When do symptoms of CMT2 start?

The age of onset varies from childhood to 60 years of age, even within families. Whereas the original descriptions of CMT2 identified patients affected at an older than typical CMT1 patients, the mutations that cause these late onset cases have proven difficult to identify. Rather, MFN2 mutations, the commonest cause of CMT2 identified to date, cause an axonal neuropathy that mainly has an onset in childhood. All other types of CMT2 are rare; many more genetic causes remain to be discovered.

What are the Type 2 Subtypes?

This section is being updated. Please refer to the above section for the full list of CMT Type 2 subtypes currently known and their associated gene mutations.

    • Type 2A

      Type 2A The defect causing CMT2A is found on chromosome 1p36 at the MFN2 gene. This gene is mutated and is involved in the fusion of mitochondria, the metabolic engines of the cells. Research on CMT Type 2A
    • Type 2A2B

      Type 2A2B CMT2A2B is the recessive form of CMT2A. Historically, KIF1B was originally published as causing CMT2A. That turned out to be incorrect, but the paper was never retracted, so when the real cause—MFN2— was identified, they differentiated by labeling KIF1B mutations as CMT2A1 and MFN2 mutations as causing CMT2A2. CMT experts do not agree with this designation, and most just call it CMT2A for all MFN2 mutations as the other gene is not something we see. However, some mutations in MFN2 only become a problem when you have mutations in both copies of the gene, and therefore to distinguish this they added the classification CMT2A2A for the dominant form of MFN2 mutations and CMT2A2B for the recessive form of MFN2 mutations. Dominant forms of MFN2 mutation cause a gain of toxic function, so essentially the abnormal protein is blocking the function of the working protein and somehow treatment will need to silence that abnormal copy or cut it out. If it can be silenced, blocked or cut it out so it is not being made, then the working copy of MFN2 may be able to help with the function of that protein. However, for the recessive forms of MFN2, patients probably have a loss of function because there are mutations in both copies of the gene. In that case, function may potentially be restored by somehow replacing the mutated genes with a healthy working copy of MFN2 or by enhancing (turning up the volume) of MFN1, which is a similar gene and has a similar protein function in the body.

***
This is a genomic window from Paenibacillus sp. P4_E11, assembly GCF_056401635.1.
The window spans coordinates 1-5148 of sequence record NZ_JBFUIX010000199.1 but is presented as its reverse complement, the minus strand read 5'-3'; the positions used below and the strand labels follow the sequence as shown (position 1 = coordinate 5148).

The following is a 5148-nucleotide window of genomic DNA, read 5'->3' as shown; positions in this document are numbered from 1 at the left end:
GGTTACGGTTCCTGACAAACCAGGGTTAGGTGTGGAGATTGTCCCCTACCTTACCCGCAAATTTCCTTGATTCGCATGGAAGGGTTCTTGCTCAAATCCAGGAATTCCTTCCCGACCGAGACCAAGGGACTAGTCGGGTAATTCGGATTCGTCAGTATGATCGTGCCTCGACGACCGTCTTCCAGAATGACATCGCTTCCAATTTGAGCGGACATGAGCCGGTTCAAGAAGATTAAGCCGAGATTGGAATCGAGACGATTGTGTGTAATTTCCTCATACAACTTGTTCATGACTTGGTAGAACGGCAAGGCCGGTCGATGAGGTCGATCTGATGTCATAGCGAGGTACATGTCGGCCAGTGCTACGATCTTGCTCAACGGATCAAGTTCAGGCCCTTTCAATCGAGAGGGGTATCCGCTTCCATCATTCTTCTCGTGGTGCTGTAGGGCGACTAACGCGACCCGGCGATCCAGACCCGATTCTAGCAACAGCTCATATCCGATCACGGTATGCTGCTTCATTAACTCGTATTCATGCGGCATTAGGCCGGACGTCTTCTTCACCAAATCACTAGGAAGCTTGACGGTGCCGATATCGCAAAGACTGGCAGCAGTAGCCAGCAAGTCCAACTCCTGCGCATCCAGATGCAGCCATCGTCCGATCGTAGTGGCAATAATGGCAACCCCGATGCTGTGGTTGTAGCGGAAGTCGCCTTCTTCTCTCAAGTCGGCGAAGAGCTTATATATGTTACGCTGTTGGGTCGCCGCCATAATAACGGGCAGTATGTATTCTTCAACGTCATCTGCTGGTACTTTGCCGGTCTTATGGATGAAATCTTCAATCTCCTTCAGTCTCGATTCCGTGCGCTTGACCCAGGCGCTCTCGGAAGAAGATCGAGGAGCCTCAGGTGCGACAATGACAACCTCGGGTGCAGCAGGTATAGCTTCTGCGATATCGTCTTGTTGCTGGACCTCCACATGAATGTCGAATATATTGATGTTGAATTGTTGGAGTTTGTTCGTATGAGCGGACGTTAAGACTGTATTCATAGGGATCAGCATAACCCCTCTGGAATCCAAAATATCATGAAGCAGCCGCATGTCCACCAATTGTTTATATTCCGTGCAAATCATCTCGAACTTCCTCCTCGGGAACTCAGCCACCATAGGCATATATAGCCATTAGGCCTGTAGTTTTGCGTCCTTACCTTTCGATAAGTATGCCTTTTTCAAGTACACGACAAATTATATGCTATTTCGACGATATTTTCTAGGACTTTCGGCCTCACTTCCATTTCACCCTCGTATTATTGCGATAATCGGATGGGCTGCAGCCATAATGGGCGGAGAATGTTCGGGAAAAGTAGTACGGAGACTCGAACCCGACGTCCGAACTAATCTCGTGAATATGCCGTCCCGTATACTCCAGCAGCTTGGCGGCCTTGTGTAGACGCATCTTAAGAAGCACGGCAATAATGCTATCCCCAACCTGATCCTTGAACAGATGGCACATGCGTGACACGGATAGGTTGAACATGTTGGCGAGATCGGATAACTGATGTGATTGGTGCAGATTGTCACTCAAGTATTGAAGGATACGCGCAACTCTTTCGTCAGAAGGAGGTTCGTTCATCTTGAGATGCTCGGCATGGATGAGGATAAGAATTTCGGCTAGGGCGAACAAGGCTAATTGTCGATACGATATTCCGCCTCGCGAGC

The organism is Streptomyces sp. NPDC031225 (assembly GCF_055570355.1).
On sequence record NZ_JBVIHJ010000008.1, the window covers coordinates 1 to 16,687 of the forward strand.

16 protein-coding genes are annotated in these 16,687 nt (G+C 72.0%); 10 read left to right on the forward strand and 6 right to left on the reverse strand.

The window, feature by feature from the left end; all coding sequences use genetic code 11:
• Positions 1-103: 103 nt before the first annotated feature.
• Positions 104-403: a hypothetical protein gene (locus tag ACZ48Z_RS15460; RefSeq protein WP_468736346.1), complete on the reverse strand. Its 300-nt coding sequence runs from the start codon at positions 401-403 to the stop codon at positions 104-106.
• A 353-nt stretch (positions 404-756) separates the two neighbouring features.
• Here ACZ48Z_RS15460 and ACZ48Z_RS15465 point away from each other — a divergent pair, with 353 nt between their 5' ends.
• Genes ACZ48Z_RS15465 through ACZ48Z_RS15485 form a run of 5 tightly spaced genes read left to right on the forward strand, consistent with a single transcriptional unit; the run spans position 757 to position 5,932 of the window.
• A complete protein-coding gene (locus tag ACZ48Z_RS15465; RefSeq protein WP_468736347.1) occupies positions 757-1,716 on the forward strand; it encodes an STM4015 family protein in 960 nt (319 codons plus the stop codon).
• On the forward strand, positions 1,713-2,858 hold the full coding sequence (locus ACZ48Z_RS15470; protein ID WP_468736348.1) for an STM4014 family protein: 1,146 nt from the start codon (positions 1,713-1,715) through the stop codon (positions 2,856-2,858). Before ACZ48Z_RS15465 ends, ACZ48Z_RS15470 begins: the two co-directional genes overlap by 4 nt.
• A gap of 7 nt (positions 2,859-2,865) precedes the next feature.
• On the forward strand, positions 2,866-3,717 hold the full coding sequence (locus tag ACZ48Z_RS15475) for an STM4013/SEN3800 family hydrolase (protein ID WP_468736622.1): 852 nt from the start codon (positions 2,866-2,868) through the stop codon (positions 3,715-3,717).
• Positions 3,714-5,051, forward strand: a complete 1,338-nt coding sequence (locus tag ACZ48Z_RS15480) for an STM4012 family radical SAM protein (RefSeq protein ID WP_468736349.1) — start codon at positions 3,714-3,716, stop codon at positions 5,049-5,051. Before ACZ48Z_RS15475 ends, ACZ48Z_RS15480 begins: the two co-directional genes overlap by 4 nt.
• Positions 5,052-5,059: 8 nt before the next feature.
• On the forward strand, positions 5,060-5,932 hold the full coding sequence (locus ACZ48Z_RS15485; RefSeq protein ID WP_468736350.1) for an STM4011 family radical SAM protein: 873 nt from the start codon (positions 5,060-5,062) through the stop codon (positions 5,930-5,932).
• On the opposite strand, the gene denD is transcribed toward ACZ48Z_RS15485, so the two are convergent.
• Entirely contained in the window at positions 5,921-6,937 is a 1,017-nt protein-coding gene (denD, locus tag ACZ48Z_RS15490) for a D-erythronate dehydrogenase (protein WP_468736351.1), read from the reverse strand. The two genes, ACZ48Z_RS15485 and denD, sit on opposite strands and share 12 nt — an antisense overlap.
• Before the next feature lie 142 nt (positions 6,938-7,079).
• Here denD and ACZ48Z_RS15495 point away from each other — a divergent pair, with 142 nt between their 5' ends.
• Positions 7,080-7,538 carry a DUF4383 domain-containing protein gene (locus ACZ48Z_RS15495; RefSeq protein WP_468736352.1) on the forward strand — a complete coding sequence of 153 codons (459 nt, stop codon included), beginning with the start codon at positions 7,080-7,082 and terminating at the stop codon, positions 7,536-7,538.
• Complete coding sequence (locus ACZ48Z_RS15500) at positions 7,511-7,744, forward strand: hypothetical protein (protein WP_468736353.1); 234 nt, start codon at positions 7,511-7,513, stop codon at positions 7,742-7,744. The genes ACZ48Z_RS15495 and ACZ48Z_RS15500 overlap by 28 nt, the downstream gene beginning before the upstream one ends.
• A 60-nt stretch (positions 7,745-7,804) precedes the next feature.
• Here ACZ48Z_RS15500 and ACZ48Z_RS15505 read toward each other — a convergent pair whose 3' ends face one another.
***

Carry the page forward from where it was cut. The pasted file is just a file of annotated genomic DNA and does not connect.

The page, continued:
• Type 2B

      Type 2B CMT2B is characterized by severe ulceration problems and the defect is located on chromosome 3, the RAB 7 protein. CMT 2B is predominantly a sensory disorder and there is some thought that it is not really CMT, but a pure sensory neuropathy.